Claim: Wearing a mask will cause me to breathe in too little oxygen or too much carbon dioxide.

Fact: Although wearing a mask for prolonged periods of time can feel uncomfortable, it’s been proven that properly fitting masks do NOT deprive you of oxygen or create excess carbon dioxide.

Try different types of masks until you find one that’s best for you. A properly fitting mask will:

  • Be secured to you with ties or ear loops
  • Cover your mouth and nose
  • Fit snugly so that it doesn’t have too much gapping or need to be readjusted, but also is not uncomfortably tight

However, the CDC states, “Masks should NOT be worn by children under the age of 2 or anyone who has trouble breathing, is unconscious, incapacitated or otherwise unable to remove the mask without assistance.”

Claim: I should wear my mask at the gym or during my morning jog.

Fact: The World Health Organization (WHO) says that masks should NOT be worn during exercise because sweat can make your mask wet, which can make it hard to breathe and can also promote the growth of microorganisms. The best way to stay safe during exercise is to maintain physical distance from others and to avoid working out in crowded, enclosed spaces.

Claim: I can just keep my mask in my car or purse to slip on when I go out.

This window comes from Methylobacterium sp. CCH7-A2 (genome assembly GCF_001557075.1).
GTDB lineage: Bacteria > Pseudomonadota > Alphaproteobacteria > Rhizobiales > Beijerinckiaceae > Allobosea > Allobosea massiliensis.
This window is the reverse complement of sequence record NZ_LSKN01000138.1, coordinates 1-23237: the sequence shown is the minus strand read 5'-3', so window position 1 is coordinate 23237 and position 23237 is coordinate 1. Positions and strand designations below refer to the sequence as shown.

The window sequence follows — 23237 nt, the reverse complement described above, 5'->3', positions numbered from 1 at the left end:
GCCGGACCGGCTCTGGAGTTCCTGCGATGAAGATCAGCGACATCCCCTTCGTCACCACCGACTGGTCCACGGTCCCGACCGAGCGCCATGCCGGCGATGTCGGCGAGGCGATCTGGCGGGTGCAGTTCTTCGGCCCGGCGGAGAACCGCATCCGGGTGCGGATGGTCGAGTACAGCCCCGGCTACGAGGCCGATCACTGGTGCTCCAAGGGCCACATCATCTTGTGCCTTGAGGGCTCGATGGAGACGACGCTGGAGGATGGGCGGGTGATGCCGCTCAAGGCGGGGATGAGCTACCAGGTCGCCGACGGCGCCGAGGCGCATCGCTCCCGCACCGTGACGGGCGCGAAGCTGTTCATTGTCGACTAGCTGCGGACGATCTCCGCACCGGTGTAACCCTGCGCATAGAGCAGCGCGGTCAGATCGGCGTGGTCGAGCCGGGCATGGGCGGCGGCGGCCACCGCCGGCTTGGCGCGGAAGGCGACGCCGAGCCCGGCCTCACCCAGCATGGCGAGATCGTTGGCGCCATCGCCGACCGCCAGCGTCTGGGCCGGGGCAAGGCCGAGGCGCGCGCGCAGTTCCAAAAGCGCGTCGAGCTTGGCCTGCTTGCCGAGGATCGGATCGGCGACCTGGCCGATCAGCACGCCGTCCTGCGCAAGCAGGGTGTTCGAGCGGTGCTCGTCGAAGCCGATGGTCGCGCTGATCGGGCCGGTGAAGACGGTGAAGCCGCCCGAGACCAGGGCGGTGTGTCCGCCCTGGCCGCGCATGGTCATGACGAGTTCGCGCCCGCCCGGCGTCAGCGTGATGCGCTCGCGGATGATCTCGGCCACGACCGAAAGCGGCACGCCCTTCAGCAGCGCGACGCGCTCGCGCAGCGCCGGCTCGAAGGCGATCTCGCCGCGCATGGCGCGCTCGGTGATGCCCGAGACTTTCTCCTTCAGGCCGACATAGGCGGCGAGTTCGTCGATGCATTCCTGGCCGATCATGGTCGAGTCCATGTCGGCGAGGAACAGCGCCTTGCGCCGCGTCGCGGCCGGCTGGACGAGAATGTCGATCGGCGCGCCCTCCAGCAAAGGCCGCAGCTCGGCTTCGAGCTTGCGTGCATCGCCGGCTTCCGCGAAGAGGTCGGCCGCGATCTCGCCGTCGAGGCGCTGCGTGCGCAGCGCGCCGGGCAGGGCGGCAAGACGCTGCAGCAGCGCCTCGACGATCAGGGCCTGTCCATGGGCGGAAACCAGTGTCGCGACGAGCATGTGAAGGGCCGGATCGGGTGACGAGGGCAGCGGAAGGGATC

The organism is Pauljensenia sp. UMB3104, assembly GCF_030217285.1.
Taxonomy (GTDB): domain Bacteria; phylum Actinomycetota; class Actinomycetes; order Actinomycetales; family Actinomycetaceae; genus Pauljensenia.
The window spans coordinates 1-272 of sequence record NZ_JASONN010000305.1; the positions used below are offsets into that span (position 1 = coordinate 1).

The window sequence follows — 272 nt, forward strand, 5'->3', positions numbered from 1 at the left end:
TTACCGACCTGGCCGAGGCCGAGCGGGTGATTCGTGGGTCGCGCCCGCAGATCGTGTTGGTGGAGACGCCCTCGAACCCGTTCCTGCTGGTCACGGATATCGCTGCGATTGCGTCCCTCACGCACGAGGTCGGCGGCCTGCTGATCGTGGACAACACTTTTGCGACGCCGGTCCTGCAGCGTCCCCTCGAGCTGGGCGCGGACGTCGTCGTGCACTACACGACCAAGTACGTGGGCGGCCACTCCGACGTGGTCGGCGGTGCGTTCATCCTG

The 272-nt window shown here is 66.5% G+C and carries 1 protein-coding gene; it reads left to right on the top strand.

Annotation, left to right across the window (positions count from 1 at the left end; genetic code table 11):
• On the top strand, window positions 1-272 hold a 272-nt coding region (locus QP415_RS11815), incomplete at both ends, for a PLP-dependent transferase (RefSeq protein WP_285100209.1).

Fact: It’s a great idea to keep an extra mask in a sealed container in your car or purse, but not if you’re reusing the same mask without cleaning it. Reusable masks should be cleaned daily using soap and hot water. They should also be completely dry before wearing. Disposable masks should be thrown away each day, or sooner if they become wet.

Claim: I can take hydroxychloroquine to prevent or cure COVID-19.

Fact: There’s currently no licensed medication to prevent or cure COVID-19. The misuse of hydroxychloroquine (and other drugs) can cause serious side effects, illness and even death. If you have symptoms of COVID-19, call your healthcare provider right away and learn about the CDC guidelines.

Claim: I should wash my food or hands with bleach or other sanitizers to kill the germs.

Fact: Bleach and other sanitizers, such as methane and ethanol, are safe for sanitizing surfaces but are extremely dangerous on or in your body. Never use these products to clean your food or hands, and NEVER ingest any amount of them. They will not kill the germs in/on your body, but they will harm your skin, eyes and internal organs.

Claim: I can’t catch COVID-19 during the summer.